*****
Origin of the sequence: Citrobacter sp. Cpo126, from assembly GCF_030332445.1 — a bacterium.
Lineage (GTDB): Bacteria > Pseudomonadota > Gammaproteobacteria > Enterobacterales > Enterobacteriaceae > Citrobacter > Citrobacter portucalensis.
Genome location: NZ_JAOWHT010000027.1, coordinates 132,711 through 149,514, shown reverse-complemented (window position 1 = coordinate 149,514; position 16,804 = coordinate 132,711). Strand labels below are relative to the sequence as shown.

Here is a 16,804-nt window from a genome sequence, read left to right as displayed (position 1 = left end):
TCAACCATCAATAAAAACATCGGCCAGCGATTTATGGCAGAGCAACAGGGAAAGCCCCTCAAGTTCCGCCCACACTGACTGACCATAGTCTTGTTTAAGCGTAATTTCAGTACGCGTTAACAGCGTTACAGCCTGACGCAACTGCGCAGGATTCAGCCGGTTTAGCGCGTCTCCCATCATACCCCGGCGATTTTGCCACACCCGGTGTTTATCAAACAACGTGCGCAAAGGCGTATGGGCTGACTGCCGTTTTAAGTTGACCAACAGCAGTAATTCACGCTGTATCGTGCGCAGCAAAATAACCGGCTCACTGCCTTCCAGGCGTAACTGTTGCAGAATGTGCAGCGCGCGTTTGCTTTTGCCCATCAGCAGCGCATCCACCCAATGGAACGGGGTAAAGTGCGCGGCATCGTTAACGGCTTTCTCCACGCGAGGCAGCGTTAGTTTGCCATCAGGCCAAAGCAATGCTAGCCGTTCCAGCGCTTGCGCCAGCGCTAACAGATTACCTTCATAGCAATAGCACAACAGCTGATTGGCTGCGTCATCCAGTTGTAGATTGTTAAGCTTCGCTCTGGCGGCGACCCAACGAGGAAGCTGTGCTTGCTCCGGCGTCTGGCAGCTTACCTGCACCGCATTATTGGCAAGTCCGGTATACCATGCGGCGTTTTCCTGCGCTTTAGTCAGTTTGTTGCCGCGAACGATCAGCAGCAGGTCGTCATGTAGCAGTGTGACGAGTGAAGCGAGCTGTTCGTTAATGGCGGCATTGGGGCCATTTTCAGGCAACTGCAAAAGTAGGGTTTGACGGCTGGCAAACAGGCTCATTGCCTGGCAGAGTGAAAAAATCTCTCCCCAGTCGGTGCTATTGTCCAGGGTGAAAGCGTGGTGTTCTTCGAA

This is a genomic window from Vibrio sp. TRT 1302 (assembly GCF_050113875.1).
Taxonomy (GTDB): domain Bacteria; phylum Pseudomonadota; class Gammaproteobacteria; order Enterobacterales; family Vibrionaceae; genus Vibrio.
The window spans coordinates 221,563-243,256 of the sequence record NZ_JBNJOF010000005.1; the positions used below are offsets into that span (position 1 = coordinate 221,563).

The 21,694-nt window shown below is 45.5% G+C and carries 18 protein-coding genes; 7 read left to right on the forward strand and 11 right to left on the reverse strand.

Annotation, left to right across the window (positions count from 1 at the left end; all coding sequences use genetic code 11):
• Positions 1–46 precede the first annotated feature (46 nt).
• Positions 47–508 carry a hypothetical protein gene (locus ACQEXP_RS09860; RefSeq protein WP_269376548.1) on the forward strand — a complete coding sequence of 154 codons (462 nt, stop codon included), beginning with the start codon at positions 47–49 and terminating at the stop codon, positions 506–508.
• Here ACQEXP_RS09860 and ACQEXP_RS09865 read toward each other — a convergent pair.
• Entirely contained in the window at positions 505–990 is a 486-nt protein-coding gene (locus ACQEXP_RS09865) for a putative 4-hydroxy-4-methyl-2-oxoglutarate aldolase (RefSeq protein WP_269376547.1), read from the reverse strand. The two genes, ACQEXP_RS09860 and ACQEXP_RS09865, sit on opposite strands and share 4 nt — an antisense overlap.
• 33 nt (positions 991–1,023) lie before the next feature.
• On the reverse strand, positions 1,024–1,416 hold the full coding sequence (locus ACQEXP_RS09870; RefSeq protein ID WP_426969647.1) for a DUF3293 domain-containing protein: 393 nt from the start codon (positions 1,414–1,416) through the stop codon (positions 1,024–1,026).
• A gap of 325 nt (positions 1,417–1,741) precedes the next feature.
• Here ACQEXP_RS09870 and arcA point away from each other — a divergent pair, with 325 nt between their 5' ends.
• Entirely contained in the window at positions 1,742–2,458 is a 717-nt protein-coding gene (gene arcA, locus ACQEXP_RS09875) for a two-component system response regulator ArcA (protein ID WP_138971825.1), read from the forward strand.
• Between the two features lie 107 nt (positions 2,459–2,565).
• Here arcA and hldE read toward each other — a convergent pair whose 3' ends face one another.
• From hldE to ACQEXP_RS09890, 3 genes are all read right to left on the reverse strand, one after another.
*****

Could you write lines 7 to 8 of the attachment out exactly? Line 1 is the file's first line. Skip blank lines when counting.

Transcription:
Taxonomy (GTDB): domain Bacteria; phylum Pseudomonadota; class Gammaproteobacteria; order Enterobacterales; family Vibrionaceae; genus Vibrio.
The window spans coordinates 221,563-243,256 of the sequence record NZ_JBNJOF010000005.1; the positions used below are offsets into that span (position 1 = coordinate 221,563).